Cytosolic free Ca2+ and proteolysis in lethal oxidative injury in endothelial cells

M. D. Geeraerts, M. F. Ronveaux-Dupal, J. J. Lemasters, B. Herman

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116 Scopus citations


Oxygen free radicals (OFR) are thought to mediate ischemia-reperfusion injury to endothelium of heart, lung, brain, liver, and kidney and contribute to development of atherosclerosis, pulmonary O2 toxicity, and adult respiratory distress syndrome. Increased cytosolic free Ca2+ (Ca(i)2+) has been proposed as a mechanism of injury from oxidative stress, yet the pathways by which an increase in Ca(i)2+ may cause OFR-mediated endothelial cell injury remain unknown. Using multiparameter digitized video microscopy and the fluorescent probes, fura-2 acetoxymethyl ester and propidium iodide, we measured Ca(i)2+ and cell viability in human umbilical endothelial cells during oxidative stress with xanthine (50 μM) plus xanthine oxidase (40 mU/ml). Oxidative stress caused a sustained increase in Ca(i)2+ from a resting level of 90-100 nM to near 500 nM, which was preceded by formation of plasma membrane blebs. The increase in Ca(i)2+ was prevented by removal of extracellular Ca2+ (Ca(o)2+). Prevention of the increase in Ca(i)2+ was associated with prolonged cell viability. Readdition of Ca(o)2+ resulted in an immediate large increase in Ca(i)2+ and rapid onset of cell death. The protease inhibitors, leupeptin and pepstatin, delayed the increase in Ca(i)2+ and prolonged cell viability. The results are consistent with the hypothesis that endothelial cell injury due to oxidative stress may be the result of Ca(i)2+ influx and resultant activation of Ca2+-dependent proteases.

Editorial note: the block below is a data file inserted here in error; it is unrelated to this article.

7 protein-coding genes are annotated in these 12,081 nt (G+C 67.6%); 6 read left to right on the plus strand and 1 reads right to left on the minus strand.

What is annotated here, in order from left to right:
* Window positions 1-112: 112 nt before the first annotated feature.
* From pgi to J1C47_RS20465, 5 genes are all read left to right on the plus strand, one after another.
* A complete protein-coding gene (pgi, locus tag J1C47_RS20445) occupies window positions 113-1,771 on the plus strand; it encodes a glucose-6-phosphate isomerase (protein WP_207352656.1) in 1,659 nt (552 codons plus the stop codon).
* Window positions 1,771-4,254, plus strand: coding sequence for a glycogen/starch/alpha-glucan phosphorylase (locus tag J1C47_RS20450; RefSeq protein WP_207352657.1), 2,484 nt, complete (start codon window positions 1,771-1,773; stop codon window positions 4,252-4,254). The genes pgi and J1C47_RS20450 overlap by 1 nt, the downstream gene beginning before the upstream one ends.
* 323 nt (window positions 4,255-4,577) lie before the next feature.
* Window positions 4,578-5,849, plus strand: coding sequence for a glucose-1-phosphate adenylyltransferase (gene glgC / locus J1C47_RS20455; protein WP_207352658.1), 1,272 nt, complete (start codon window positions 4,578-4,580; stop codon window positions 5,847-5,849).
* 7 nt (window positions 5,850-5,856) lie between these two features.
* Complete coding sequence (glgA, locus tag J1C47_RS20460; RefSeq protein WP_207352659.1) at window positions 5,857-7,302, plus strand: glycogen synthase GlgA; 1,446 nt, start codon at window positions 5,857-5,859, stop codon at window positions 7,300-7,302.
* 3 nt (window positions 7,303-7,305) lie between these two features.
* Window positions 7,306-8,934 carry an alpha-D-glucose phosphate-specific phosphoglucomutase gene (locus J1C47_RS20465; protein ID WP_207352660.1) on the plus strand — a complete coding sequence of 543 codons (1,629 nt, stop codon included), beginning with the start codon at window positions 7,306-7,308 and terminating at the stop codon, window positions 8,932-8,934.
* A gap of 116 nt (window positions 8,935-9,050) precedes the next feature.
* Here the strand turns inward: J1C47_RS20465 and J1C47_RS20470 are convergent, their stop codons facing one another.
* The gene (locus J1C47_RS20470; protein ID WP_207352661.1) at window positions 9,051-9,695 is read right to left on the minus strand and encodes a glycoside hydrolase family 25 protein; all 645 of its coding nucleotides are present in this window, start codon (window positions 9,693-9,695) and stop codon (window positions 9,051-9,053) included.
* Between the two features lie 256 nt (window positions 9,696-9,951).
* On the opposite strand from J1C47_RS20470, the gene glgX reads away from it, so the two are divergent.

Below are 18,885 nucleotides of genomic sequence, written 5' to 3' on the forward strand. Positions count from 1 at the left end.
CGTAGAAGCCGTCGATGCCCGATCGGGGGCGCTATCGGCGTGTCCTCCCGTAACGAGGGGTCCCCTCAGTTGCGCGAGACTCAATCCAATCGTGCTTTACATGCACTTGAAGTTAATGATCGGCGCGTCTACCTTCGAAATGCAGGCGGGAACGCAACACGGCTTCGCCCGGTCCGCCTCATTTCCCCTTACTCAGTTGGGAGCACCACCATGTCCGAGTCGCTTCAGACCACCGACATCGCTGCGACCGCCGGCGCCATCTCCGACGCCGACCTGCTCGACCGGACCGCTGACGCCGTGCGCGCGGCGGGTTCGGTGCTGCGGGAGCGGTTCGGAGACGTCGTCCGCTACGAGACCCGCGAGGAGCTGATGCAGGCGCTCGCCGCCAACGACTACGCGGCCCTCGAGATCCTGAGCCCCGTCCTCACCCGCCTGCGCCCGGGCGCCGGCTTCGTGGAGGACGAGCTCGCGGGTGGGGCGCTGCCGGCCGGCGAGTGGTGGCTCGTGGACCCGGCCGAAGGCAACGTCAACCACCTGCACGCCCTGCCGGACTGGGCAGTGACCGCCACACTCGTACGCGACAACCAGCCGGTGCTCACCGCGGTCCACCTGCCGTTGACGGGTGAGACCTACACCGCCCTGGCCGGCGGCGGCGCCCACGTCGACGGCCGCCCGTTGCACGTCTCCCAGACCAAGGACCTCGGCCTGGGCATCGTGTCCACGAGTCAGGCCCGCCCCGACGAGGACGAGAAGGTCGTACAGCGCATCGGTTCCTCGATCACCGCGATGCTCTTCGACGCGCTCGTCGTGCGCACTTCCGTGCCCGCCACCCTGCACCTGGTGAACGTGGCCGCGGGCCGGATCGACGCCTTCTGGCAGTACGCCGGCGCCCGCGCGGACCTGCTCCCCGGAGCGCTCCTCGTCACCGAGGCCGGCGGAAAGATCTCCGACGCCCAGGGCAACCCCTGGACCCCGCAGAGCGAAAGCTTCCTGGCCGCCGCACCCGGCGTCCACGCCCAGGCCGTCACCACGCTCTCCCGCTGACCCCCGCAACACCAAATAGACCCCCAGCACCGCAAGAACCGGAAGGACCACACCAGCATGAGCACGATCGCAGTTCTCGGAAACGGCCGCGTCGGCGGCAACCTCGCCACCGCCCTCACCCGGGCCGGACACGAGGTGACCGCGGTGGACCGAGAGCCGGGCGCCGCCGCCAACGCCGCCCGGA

Original languageEnglish (US)
Pages (from-to)C889-C896
JournalAmerican Journal of Physiology - Cell Physiology
Issue number5 30-5
StatePublished - 1991


  • Calcium
  • Endothelial cell
  • Leupeptin
  • Oxidative stress
  • Pepstatin
  • Protease
  • Toxic oxygen species
  • pH


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